CARS.COM — From now ’til the ball drops on New Year’s Eve, shoppers should party like it’s 2017 — the 2017 model year, that is. Dealers are sitting on a pile of 2017 models in a model-year changeover that one automaker’s top U.S. executive called the “slowest in history.”
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Put another way: In late November 2016, 34 percent of new cars on Cars.com were the outgoing model year (in that case, 2016 models), and that led to a December with the highest average new-car incentives in all of 2016, per Autodata Corp. Fast forward a year, and as of Dec. 6, 40 percent of new cars on Cars.com were the outgoing model year.
That’s a full 6 percentage points higher than a year earlier. Many factors influence discounts, but at minimum, this should support an incentives-heavy holiday season.
Where to start? Try your luck with these:
How much can I save? If you focus on the 2017 model year, which accounted for more than 60 percent of new Encore inventory on Cars.com as of Dec. 5, you could save a ton. Sales for Buick’s tiny SUV tumbled 12.8 percent in November. Granted, that’s versus a strong year-ago month, but 2017 model-year Encores still averaged 149 days to sell in November, or just a hair past the month’s 148-day average for all 2017 models.
The Encore comes in six trim levels, and until Jan. 2, Buick offers $4,000 off all but the base trim level (called 1SV) plus as much as 20 percent off MSRP. That could be quite a bit more than $4,000, depending what you want, for all but the bottom two trims.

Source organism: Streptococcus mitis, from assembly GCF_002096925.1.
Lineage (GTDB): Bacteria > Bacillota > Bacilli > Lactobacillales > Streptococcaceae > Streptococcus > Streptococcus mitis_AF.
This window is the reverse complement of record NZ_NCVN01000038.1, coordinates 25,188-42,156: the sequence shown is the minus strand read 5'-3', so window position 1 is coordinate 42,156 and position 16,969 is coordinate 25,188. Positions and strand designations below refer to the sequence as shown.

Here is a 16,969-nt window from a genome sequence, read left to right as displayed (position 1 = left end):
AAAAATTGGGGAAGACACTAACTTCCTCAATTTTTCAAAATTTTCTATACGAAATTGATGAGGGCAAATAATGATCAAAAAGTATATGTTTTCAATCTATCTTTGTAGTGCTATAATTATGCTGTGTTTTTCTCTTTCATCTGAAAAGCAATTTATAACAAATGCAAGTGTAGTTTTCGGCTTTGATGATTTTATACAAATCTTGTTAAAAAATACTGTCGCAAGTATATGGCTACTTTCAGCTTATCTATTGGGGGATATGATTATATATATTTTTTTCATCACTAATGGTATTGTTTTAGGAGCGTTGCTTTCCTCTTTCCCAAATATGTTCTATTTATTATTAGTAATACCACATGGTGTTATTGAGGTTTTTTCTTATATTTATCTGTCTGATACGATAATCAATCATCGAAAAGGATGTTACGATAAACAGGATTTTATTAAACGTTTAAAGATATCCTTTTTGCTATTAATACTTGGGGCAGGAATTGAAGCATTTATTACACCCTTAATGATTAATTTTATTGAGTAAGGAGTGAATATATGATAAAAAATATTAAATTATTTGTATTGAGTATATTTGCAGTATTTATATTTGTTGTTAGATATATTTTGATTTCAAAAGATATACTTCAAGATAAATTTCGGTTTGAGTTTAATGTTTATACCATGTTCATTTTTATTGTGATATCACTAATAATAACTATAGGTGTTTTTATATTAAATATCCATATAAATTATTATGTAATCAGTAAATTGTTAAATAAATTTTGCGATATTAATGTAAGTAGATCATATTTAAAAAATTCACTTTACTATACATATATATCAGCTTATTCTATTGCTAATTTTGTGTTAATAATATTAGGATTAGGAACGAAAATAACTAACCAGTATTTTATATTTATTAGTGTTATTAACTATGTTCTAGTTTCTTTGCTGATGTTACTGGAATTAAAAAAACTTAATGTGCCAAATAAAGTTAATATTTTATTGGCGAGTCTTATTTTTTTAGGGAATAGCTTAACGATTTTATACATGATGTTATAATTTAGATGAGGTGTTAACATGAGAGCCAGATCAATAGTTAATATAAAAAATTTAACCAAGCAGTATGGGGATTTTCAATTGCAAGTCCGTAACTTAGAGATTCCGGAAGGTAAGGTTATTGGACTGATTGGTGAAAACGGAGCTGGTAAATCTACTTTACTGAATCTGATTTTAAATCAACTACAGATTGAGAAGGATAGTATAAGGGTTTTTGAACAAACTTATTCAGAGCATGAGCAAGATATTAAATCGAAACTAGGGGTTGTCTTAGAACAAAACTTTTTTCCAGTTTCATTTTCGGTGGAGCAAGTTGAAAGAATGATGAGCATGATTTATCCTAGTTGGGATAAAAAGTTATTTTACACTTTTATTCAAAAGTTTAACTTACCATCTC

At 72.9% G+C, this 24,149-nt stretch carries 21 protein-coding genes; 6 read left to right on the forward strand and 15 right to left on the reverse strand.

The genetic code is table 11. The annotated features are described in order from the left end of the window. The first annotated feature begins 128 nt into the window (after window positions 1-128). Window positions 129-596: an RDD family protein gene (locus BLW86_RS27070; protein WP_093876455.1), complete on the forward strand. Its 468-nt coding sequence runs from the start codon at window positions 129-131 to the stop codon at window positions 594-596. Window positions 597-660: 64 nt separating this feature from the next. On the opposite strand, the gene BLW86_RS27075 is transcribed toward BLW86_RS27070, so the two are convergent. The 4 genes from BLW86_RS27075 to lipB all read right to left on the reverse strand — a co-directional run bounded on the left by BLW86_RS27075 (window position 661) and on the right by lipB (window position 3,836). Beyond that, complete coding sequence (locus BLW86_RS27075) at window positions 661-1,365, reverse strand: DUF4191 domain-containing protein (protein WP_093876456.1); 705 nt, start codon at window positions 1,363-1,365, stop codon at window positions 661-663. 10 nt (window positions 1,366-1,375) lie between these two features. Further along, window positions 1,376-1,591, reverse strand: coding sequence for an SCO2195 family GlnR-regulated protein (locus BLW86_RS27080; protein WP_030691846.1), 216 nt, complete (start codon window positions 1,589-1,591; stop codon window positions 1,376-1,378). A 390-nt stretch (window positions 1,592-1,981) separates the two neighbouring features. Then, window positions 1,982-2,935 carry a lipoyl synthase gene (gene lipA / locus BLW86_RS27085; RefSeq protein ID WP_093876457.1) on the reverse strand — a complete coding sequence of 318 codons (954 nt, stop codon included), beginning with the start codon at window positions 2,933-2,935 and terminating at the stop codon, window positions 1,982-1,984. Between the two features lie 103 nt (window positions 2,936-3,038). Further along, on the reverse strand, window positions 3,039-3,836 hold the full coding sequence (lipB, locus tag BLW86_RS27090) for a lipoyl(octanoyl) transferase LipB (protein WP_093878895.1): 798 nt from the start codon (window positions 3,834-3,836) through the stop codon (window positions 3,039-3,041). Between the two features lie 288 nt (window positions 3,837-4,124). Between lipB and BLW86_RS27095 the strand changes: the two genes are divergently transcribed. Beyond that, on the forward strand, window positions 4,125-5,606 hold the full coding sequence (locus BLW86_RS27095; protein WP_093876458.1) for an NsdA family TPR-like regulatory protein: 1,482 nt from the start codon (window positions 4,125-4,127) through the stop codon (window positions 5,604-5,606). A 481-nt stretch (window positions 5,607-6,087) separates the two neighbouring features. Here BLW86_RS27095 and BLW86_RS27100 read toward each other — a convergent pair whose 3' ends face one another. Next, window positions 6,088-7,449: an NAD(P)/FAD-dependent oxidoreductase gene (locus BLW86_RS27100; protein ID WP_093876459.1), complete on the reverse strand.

What about discount financing? Creditworthy shoppers can get financing as low as 1.9 percent for 60 months plus the $4,000 discount, or zero percent financing for up to 72 months plus $2,250. Certain low trim levels don’t qualify, however.
What about 2018 models? There are plenty to shop, but Buick only markets the 20 percent-off deal on 2017s. Cash discounts for 2018s fall to $1,000 (again, on all but the 1SV), which is largely a carryover model. Barring a smokin’ deal on a particular 2018 example, the 2017 model year should save you more.
How much can I save? Ten percent or more, in many cases. Malibu sales fell 27.8 percent in November. Like the Encore, that’s versus a huge year-ago month, but the ‘Bu still averaged 177 days to sell for 2017 models and 82 days for 2018 models – well past November’s averages (148 days for 2017s and 31 days for 2018s).
Now until Jan. 2, Chevrolet offers $2,000 to $3,000 off the 2018 Malibu, depending on region, excluding base trims. It also advertises 10 percent below MSRP from price reductions and cash allowances for “most 2018 Malibu models in stock,” excluding “select base trims.” This offer may eclipse the cash offer for pricier examples, and it’s a confusing overlap at any rate. Nonetheless, those shopping higher trim levels may want to explore the 10 percent offer first.
Are there any 2017 models left? Lots. The 2017 model year accounted for just over half of new Malibu inventory on Cars.com as of Dec. 6, and it gets even more discounts – $2,500 to $3,500, depending on region and excluding the base model. Atop that, Chevrolet is offering employee pricing on certain top versions.
Wait, what? That’s right: Employee pricing is back … sort of. The promotion helps bump total discounts to about 15 percent off a loaded Malibu Premier, or $5,417 off a $37,305 MSRP in Chevrolet’s advertised example. But the national program applies only to the 2017 Malibu Premier, an online representative on Chevrolet’s website told us.
The Premier is the Malibu’s top trim level, but 2017 model-year examples account for just 6.4 percent of all the new Malibu inventory on Cars.com – so it might take considerable effort to hunt this deal down. (A spokesman for Chevrolet parent GM did not respond to our questions on the program.)
What about discount financing? Qualified shoppers can get zero percent financing on the 2018 Malibu or 3.9 percent plus up to $1,000 off (again, depending on the market) on the 2017 Malibu; both offers exclude the Malibu L.